In our previous post, Solutions to Periodic Reconciliations, Part 1 we identified solutions to help streamline the reconciliations process to better equip your accounting team. In this post, we will review some of the challenges in managing the period close and how they impact the accounting and finance organizations. We will then review some of the tools available to manage the close process and mitigate the pressure associated with the close.
Period close processing and accounts reconciliation are key components of the period-end process. An overarching element of the period close is that it has to be managed. There are a multitude of tasks that need to be completed in each period close. One of the traps of the period close is that management thinks it is the same old steps that need to be performed and that their employees should be able to do it “in their sleep.” Regardless of the routine nature of the tasks, the tasks and timing must be actively managed.
Challenges with Period-Close Management
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While many period-end tasks are the same period over period, there are always differences, and the impact needs to be planned for. Added to the changes of the monthly tasks, each quarter- and year-end close bring its own unique tasks and special steps.
During the period close, certain tasks are dependent upon the completion of others. For example, you must first close the subledgers before you close the general ledger. Managing the close becomes more difficult as a workforce is distributed. It is easy to manage period close when everyone is in the same office. However, many companies have distributed workforces that are in different time zones and even different continents. This can make it challenging to maintain a coordinated list of close tasks, especially when there may be changes to the tasks. Managing a national, or even international, close requires coordination and communication.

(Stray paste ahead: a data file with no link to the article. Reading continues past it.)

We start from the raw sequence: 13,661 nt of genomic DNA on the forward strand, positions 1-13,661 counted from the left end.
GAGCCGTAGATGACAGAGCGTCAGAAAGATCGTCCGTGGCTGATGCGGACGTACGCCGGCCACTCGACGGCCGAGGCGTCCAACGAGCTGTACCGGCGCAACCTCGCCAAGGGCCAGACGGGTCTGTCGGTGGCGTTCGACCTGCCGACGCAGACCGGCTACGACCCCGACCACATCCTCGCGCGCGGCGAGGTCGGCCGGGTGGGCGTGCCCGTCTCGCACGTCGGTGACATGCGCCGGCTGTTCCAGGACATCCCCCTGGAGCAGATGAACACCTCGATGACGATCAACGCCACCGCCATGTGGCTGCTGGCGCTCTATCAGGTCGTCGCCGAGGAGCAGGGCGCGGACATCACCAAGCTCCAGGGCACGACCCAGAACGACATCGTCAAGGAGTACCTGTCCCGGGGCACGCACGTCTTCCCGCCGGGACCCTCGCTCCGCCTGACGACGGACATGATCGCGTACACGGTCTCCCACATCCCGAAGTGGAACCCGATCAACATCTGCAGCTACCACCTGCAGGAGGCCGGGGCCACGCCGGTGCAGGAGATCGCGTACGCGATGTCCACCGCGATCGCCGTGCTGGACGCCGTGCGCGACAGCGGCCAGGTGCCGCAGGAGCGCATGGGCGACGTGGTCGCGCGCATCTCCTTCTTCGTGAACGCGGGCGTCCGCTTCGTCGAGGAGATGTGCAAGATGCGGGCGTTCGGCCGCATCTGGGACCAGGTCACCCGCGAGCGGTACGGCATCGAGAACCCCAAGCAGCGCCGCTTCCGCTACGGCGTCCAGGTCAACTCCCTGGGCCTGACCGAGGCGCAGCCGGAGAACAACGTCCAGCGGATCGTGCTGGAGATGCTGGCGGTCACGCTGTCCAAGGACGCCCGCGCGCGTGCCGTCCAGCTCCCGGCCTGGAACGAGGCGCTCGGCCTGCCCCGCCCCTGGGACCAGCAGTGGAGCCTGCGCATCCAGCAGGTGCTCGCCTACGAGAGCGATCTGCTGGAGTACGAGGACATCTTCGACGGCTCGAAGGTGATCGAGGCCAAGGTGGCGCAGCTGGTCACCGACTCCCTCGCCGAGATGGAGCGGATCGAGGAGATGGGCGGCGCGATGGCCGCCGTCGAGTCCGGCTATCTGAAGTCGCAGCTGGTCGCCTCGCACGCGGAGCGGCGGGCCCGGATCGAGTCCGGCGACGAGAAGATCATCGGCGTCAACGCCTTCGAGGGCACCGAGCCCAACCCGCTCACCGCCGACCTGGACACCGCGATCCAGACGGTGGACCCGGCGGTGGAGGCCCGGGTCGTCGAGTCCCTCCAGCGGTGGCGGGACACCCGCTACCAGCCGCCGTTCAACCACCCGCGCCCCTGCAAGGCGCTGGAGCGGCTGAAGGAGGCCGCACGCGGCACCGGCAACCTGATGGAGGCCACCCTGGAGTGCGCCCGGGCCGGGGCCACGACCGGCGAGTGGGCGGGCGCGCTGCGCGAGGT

It is surprising the number of organizations that do not have a setlist of tasks and procedures to be performed at period close. For those that do, they are often defined by the end-users or different departments; thus, there may be different definitions and levels of importance across the organization as a whole. Sometimes the lists are posted on a shared drive; however, more often than not, they are maintained on one individual’s computer desktop and sometimes they are even maintained on a whiteboard. Updates come in via email or voicemail and someone checks off what has been done, with little or no insight into what needs to be done, any roadblocks to existing tasks, or task timing.
To learn more on how to overcome financial close challenges, you can download our entire guide here or below. Otherwise, stay tuned for blog #9 in the coming week!